The number of different web browsers are on the rise, each adding more functionality for their users. This knowledge base article will give you handy tips when using the top 5 browsers, Microsoft and Apple inclusive, with a focus on the usefulness of tabs.
We all have, at one point in our browsing history, accidentally closed a browser page. This can normally cause frustration at the need to remember what pages were opened and load them all back up. However, now built in to the majority of browsers is the ability to recover recently closed tabs.
- On the top right-hand side of the browser is a button consisting of three dots, click this button.
- Scroll down and hover over ‘History’, this should produce a pop up showing the recently closed applications.
- In the top right-hand corner of the screen is a star icon, clicking that button will reveal a pop-up list.
- At the top of the pop up will be three labelled tabs, select ‘History’
- All the sites visited recently will then be displayed for you to select from.
- To open a recently closed tab in Edge, simply press CTRL+SHIFT+T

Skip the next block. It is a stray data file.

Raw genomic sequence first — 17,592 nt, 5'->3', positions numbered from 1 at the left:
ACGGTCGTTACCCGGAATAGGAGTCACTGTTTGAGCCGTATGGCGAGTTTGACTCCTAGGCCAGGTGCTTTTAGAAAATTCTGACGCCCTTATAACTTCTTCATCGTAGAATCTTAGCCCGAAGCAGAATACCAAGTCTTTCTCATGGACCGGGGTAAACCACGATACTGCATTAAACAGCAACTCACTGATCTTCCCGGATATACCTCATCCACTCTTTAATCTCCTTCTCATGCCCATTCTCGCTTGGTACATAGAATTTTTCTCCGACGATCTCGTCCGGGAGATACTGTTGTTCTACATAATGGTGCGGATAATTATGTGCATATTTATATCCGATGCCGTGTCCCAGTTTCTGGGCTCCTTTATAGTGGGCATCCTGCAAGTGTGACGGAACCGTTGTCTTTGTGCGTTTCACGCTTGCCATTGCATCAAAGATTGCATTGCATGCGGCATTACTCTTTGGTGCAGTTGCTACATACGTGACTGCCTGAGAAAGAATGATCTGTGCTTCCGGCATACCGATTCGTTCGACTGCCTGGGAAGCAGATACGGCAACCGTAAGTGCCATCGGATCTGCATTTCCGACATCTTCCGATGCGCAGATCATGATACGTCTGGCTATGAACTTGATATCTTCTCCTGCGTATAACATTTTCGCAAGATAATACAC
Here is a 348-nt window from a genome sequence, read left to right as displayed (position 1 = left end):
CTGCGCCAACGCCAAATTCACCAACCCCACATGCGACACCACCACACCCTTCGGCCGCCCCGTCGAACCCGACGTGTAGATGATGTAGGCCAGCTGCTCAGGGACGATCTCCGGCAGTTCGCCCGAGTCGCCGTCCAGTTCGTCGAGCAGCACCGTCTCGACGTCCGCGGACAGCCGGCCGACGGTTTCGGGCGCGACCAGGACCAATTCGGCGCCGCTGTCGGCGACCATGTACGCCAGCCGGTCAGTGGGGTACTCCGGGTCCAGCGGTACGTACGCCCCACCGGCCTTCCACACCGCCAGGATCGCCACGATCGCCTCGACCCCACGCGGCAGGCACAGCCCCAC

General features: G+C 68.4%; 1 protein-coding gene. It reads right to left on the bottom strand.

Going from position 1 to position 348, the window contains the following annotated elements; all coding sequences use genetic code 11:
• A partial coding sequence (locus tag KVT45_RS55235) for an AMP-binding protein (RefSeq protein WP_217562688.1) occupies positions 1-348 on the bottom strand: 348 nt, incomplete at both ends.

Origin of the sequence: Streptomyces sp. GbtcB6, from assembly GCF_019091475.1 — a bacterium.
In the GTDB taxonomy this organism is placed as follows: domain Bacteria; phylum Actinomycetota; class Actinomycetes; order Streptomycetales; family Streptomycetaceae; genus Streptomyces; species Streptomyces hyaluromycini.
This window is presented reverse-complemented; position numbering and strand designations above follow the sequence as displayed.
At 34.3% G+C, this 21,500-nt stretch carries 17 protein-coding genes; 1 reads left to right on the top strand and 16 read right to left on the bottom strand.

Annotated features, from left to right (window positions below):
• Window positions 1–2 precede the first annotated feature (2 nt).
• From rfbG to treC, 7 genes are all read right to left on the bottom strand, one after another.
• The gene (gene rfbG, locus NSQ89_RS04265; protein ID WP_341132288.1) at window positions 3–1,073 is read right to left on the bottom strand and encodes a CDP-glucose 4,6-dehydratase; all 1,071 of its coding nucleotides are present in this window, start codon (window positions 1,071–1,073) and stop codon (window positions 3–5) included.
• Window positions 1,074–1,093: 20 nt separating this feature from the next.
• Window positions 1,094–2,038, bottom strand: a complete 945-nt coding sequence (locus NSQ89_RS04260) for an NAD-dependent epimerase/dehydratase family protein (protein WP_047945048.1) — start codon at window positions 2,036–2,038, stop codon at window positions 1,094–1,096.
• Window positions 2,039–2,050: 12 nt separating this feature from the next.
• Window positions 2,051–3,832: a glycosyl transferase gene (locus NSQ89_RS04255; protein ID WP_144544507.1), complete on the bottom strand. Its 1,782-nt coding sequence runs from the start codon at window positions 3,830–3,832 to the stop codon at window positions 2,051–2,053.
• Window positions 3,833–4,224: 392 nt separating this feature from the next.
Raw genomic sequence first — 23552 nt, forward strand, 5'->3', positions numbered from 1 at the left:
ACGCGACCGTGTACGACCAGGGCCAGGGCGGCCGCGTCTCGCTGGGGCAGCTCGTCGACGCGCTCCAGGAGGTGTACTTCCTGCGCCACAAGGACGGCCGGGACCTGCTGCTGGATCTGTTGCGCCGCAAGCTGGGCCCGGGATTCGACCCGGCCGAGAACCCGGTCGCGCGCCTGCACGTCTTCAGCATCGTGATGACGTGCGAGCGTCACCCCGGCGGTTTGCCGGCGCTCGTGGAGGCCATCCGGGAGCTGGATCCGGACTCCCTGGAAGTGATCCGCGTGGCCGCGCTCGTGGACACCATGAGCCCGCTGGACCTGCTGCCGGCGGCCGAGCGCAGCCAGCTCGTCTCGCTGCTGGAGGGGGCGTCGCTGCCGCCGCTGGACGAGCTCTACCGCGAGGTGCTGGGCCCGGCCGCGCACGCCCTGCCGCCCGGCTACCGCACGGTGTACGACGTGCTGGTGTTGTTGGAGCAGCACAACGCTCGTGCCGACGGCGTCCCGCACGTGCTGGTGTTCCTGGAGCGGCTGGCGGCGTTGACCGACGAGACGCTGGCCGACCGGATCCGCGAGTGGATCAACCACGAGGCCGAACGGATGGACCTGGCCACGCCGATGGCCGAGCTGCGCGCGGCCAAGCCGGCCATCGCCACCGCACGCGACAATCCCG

- If CTRL+SHIFT+T is continuously pressed Edge will reopen all tabs closed in the order that the were closed.
- Opening a previously closed tab in safari follows the same rules as those of Microsoft Edge.
- SHIFT+⌘+T keys when pressed together will bring back the last closed tab on the browser.
Sometimes it can be frustrating to locate sites that are needed regularly. The way to reduce the time taken to get to your favourite sites is to set them up as “favourites” – this will save the URL of the website, with a familiar name chosen by you, to the browsers home page/side panel. So, going to regular sites will be as simple as a click of a button.
Depending on the browser this feature can either be referred to as ‘Favourites’ or ‘Bookmarks’, both using a star icon for easy identification.
Now you’re a pro at finding your favourite websites quickly and quickly recovering closed tabs, you can learn how to open various tabs on one browser. Opening a new tab manually to search for a different site on all browsers is done by going to the top part of the screen and selecting either the ‘+’ icon or the tab icon, normally found to the right of the current tab.
However, it isn’t always a case that you want to open a new website this way. For cases where you want to open a link from one page, without losing where you are in the current tab, right click the link and select ‘open link in new tab/window’.
For more information please visit: https://www.computerhope.com/jargon/t/tabbrows.htm